What Type of EBike is Right for Bikepacking and Adventure Riding?
We are spoiled for choice with wide range of ebikes today that are capable of tackling anything from a steep alpine climb to a more genteel tour of the rail trail network to zooming you into work for your daily commute.
To answer the question as to "What is the right tool for the job?" first we have to work out what "the job" is.
There's always a bit of overlap between the various categories of ebikes, but the key is to be honest about what you'll be using the bike for most of the time?
For example, can a good quality commuter ebike tackle the Brisbane Valley Rail Trail?
Absolutely, but if you're planning an epic month-long offroad trail ride its probably not going to be the best bike for the job.
Adventure vs Gravel vs Commuter eBike vs eMTB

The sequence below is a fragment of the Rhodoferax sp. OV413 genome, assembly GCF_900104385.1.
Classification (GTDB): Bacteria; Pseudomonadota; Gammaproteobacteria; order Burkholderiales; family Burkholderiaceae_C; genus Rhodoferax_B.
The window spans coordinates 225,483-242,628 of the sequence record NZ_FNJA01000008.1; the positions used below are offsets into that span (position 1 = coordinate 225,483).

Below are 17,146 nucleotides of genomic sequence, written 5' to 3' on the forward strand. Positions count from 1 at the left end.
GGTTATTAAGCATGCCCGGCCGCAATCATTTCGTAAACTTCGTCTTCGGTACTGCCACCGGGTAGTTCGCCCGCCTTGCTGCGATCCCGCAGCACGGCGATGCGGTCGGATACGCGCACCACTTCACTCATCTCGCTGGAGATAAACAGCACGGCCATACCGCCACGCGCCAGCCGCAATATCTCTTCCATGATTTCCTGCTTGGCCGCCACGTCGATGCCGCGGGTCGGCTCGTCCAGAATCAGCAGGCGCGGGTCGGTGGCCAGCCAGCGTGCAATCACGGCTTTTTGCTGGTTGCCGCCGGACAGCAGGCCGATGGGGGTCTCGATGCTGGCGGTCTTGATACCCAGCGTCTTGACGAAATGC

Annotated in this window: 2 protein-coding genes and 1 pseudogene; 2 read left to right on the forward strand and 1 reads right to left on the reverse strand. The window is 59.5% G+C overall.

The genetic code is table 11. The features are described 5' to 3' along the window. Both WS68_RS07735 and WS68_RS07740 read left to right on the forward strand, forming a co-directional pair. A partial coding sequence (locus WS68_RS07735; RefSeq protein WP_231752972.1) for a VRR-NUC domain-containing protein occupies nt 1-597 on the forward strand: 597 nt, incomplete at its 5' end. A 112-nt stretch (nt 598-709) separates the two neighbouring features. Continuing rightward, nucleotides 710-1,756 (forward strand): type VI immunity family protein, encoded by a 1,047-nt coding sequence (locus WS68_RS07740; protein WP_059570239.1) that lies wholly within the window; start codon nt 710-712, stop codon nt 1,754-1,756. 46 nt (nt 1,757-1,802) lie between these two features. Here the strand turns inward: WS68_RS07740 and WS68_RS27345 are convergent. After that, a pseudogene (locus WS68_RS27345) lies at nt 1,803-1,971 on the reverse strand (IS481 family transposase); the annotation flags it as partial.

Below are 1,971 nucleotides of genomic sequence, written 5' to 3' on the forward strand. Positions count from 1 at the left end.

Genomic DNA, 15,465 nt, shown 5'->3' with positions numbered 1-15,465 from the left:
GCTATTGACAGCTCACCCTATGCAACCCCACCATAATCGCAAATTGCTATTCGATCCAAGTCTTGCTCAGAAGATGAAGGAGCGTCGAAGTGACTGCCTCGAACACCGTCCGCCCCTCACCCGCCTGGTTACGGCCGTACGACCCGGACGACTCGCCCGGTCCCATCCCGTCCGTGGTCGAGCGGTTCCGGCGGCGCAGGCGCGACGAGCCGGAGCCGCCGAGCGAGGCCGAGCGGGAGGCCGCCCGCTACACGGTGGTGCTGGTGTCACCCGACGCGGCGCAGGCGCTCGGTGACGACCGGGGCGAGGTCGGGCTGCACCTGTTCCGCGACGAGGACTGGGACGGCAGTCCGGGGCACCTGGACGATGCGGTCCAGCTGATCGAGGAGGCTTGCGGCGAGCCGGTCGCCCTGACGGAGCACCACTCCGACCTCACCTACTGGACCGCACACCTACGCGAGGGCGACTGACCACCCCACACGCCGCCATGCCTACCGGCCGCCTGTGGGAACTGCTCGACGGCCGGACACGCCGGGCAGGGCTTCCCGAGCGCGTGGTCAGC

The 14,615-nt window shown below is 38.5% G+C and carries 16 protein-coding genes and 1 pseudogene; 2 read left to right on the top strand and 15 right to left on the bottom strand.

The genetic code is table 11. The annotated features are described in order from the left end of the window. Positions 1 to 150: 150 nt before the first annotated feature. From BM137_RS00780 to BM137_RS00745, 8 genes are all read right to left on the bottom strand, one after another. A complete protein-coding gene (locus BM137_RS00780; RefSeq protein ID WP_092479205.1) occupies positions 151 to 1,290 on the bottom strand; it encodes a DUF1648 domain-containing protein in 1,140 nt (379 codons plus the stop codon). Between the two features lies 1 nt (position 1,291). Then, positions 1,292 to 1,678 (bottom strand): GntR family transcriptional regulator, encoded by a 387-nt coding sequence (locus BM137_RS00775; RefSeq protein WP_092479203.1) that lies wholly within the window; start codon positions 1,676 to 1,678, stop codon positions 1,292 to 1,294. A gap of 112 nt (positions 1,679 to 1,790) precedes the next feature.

EBikes that are often most considered for bike touring and bikepacking generally come from four categories:
- Adventure (comfortable SUV) - the most popular with ebikes
- Gravel (the speedy lightweights)
- Commuter (hybrid), and
- Electric mountain bikes (the agile athletes).
All these ebikes have their pros and cons as an adventure and touring machine.
The key is "Which one does the job best for what you want to do?"
This article is going to focus on the 'adventure' category as these bikes are made specifically with this purpose in mind. We'll cover what makes a great adventure ebike indepth as these factors come in to play no matter what bike you choose.
Then we'll take a quick look at the differences to the other categories.
What Makes A Great Adventure EBike?
The sort of riding we are talking about could take you somewhere remote...so reliability matters.
You could be riding for many days at a time...so comfort and fit matters (if you want to enjoy it, anyway!).